Cause and Effect The Correlation Between Stress and Smoking as well as Smoking and Lung Cancer
By Valerie Grimes, CHt
If you are a long time smoker and are concerned about how continuing to do so affects your chances of developing lung cancer then the obvious thing to do would be to stop smoking. After all the cause—smoking—could develop the effect—cancer diagnosis.
But it isn’t that easy.
The reason a person started smoking could have been to be accepted into a group of peers, but over time smoking became the smoke screen between them and arguments, a way to get a deserved break, or calm down. There are many reasons to be a smoker—the cigarette has become purposeful. The cause (perhaps stress) leads to the effect of calm by which smoking is the signal. And that is why it is very hard to stop smoking.
The brain has learned to fire a series of responses when stressors show up: feeling stressed, smoke cigarette, feel calm. Once the brain has a neural pathway it is an incessant loop, an unconscious and therefore powerful loop.
As an example, let’s look at what is happening subconsciously to a woman in her 40s who gets up from her desk at work for a smoke break. These scheduled breaks have become “her time” and she uses them at home as well. There was an event 1) it’s 2:00, 2) she gets the break she deserves 3) smoking is the only way she gets that break. Her brain has learned this, but it is necessarily true?
If she could switch the emotional association (or the thought/feeling) then she could easily create a new cause, which can only result in a new effect. Why? That is how Cause and Effect works.
“Neurons that encode whether a memory is positive or negative can be reprogrammed to switch the emotional association of the experience. Memories of experiences are encoded in the brain along with contextual and emotional information such as where the experience took place and whether it was positive or negative. This allows for the formation of memory associations that might assist in survival. Scientists have known for decades that neurons that ‘fire together, wire together’.”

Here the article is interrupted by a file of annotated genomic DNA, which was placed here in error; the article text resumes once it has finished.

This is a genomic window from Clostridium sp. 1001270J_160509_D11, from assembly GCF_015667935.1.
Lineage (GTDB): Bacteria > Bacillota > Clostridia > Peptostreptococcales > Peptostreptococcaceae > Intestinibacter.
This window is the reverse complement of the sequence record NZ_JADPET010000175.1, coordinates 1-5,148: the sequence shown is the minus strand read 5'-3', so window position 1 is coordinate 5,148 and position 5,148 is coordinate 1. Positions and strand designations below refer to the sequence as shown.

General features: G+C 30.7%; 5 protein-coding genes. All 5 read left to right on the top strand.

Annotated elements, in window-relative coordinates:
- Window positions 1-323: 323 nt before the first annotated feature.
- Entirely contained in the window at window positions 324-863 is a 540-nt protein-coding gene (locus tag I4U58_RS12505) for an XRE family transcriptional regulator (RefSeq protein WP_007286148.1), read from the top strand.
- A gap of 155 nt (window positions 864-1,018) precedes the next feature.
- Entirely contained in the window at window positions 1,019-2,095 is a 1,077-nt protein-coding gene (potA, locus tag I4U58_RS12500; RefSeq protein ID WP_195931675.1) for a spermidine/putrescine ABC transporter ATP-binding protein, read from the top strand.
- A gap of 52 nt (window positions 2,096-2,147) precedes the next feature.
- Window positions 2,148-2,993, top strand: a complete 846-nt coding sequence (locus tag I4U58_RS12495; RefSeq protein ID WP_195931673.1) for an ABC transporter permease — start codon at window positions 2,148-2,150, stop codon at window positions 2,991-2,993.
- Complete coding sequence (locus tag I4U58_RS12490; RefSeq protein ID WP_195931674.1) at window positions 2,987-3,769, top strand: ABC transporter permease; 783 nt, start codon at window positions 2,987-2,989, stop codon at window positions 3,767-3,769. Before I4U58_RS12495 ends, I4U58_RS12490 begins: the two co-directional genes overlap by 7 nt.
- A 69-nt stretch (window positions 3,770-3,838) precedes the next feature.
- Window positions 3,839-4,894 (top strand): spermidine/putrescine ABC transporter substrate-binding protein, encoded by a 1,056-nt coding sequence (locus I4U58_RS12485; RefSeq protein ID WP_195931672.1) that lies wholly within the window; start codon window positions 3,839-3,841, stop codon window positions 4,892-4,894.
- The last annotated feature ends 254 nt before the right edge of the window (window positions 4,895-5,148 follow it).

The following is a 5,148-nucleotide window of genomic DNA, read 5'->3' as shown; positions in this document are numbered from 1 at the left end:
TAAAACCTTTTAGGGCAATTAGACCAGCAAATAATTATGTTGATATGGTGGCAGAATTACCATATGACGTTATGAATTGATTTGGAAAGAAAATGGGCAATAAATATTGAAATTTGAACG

Susumu Tonegawa and colleagues have discovered that neurons in the hippocampus region of the brain can be artificially switched to encode memories as either positive or negative regardless of the original experience. In a hypnosis session we can weaken an old negative emotional feeling around a memory. Neuroscience News.
Creating a state of mind (theta) allows access to the memory and emotion attached to that memory. A hypnotist understands and is capable of placing their client in a theta state and then using the same Law of Dominate effect that created the older emotional trigger can replace it with one that create a new cause.
Alix Spiegel of NPR explains in her article about how a criminal changes his personality by reframing how he saw his relationship with the people around him.
Here is an excerpt:
The beliefs, assumptions, expectations that you’ve gotten from your friends, family, culture — those things, Walter Mischel explains, are the filter through which you see the world. Your mind stands between who you are, your personality and whatever situation you are in. It interprets the world around it, and how it feels about what it sees. And so when the stuff inside the mind changes, the person changes.
“People can use their wonderful brains to think differently about situations,” Stanley Milgram social psychologist at Yale University says. “To reframe them. To reconstruct them. To even reconstruct themselves.”
Now changing a personality and changing a habit are two very different things, but the article illustrates that with the proper motivation, the brain can adapt to new information and thus create a new response or behavior.
When you have a new cause you get a new effect.
Hypnosis can teach the brain that a deep breath is the message that signals a feeling of calmness. And therefore allows more easily to quit smoking cigarettes. Call for a complimentary consultation. 972-974-2094, or send an email.